– RisingZan
    Commented Jan 19 at 2:49

This is a clear example of how "Asimov's Three Laws" are inadequate, subject to paradoxical collisions, and should be amended to "Asimov's Four Laws". The most important law must always be "a robot may not injure a human being". This is because general robots (i.e. non-surgical robots, where utility requires calculated degree of 'harm') should never EVER be allowed to rationalize harming a human being BECAUSE they will be able to grapple with logic so beyond us humans that could allow them to discover and/or calculate that they are helping us by killing us. Perhaps [hypothetically] they discover that human death increases overall energy from transitions to alternative dimensions (or some mind-blowing crap like that), and then measure our quality of health and make a judgement that it is better for us to die rather than be elderly, as doing so would be considered a state of harm [again just a hypothetical, who knows what the robots could come up with, the point is that we dont!]. So to ensure this is prevented, amend rules to: (1) A robot may not injure a human being. (2) A robot, through action or inaction, shall not allow a human being to come to harm, except where such orders would conflict with the First Law. (3) A robot must obey the orders given it by human beings except where such orders would conflict with the First or Second Law. (4) A robot must protect its own existence as long as such protection does not conflict with the First, Second, or Third Laws.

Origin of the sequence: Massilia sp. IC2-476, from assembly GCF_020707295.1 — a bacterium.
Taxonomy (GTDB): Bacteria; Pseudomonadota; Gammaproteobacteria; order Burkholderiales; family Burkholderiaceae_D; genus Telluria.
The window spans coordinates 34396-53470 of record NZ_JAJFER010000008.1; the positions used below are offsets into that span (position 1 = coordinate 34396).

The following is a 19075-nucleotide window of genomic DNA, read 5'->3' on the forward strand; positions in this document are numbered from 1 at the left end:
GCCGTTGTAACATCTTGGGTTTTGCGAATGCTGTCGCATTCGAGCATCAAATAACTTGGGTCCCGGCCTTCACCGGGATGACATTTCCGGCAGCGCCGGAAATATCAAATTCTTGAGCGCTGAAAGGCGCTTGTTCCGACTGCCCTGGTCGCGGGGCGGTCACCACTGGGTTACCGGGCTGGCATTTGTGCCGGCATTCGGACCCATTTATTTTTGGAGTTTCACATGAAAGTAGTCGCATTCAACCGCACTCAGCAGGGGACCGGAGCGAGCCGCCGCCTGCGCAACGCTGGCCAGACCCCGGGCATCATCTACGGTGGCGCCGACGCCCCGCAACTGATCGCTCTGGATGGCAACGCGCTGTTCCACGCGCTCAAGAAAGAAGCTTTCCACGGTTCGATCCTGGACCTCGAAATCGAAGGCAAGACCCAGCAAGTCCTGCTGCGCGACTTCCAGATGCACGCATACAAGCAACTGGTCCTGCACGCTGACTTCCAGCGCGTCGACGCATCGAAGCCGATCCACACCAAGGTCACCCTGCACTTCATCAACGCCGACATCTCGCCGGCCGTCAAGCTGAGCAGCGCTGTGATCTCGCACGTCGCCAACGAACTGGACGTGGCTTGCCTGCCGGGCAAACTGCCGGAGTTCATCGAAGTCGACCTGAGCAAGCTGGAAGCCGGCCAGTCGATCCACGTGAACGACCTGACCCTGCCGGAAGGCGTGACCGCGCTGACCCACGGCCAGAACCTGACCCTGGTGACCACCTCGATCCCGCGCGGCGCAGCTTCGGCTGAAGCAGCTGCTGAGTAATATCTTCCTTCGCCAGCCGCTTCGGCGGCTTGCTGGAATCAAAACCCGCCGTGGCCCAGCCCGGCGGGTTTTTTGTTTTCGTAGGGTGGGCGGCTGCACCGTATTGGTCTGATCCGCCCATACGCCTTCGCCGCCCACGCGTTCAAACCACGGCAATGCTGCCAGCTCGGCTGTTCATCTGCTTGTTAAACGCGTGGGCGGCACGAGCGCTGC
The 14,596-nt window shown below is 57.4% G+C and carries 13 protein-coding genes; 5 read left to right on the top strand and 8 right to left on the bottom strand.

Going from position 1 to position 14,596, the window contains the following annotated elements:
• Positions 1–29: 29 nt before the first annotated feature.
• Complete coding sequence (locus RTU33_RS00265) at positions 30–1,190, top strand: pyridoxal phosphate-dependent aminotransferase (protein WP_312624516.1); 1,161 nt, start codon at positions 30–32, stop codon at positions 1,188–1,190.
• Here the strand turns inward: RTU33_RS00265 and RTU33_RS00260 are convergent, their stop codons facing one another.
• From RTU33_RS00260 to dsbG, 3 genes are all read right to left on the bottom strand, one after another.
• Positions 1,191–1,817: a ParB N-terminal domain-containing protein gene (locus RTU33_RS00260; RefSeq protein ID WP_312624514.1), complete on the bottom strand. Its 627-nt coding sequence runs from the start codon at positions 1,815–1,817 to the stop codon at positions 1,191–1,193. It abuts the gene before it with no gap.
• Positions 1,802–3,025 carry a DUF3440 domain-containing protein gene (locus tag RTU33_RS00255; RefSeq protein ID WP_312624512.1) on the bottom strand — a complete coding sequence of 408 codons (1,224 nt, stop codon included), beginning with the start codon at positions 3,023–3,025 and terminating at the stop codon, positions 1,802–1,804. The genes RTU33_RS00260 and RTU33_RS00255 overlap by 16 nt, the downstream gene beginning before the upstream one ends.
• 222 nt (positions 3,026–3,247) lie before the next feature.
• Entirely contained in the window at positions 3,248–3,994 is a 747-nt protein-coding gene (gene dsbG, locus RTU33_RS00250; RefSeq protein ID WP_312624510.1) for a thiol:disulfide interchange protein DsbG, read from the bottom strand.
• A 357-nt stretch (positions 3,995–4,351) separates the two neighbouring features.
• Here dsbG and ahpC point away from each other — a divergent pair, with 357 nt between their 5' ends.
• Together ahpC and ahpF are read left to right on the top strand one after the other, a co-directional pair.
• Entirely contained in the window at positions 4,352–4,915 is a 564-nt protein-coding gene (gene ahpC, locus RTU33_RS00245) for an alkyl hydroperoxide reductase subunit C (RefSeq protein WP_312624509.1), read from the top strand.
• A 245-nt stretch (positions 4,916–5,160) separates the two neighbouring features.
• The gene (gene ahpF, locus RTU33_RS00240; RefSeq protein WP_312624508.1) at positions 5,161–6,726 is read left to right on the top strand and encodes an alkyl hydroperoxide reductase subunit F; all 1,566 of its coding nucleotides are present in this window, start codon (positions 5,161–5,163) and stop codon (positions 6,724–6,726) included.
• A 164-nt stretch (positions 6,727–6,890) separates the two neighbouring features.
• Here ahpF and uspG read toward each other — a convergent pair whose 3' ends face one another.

• 1
    How does this answer which lives it would choose to end? This just seems to be random commentary about the Asimov's Laws. Please refrain from providing content which directly answers the question as this is not a forum but a Q&A site. Take a look at our tour and How to Answer
    – Edlothiad
    Commented Jul 18, 2017 at 10:44